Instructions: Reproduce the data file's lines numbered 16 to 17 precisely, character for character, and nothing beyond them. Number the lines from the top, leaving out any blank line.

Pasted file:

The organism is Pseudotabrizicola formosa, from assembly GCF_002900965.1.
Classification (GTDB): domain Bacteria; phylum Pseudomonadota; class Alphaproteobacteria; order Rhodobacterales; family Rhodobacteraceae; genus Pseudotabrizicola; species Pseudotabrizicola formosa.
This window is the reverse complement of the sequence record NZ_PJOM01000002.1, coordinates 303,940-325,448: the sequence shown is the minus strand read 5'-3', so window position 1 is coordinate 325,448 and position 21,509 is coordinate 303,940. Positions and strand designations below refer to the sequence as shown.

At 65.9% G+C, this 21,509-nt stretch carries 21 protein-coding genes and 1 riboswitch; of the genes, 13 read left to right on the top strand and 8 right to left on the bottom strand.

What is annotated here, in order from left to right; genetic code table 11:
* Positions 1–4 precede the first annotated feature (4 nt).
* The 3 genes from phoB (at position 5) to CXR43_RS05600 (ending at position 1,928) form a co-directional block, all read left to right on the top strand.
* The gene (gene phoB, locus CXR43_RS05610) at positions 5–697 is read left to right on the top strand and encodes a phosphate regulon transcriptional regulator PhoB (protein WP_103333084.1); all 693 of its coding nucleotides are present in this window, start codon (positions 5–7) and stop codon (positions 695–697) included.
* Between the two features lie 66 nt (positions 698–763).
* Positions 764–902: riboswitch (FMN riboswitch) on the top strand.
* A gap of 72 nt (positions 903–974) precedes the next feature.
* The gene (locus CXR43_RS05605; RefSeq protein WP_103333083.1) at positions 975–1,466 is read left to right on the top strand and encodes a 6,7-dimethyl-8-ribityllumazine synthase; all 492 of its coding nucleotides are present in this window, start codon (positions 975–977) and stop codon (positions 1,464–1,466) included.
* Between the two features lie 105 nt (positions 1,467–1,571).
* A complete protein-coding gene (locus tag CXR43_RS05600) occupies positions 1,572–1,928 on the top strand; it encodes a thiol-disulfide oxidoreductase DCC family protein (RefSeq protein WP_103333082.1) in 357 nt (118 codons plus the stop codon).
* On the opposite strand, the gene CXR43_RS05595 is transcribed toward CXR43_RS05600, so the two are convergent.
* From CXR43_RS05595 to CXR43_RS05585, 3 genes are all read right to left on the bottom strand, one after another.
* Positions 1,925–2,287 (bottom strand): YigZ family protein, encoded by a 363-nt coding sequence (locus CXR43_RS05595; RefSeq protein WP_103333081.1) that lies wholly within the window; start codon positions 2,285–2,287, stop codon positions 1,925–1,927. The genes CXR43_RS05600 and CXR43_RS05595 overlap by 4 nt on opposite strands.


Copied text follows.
* From CXR43_RS05595 to CXR43_RS05585, 3 genes are all read right to left on the bottom strand, one after another.
* Positions 1,925–2,287 (bottom strand): YigZ family protein, encoded by a 363-nt coding sequence (locus CXR43_RS05595; RefSeq protein WP_103333081.1) that lies wholly within the window; start codon positions 2,285–2,287, stop codon positions 1,925–1,927. The genes CXR43_RS05600 and CXR43_RS05595 overlap by 4 nt on opposite strands.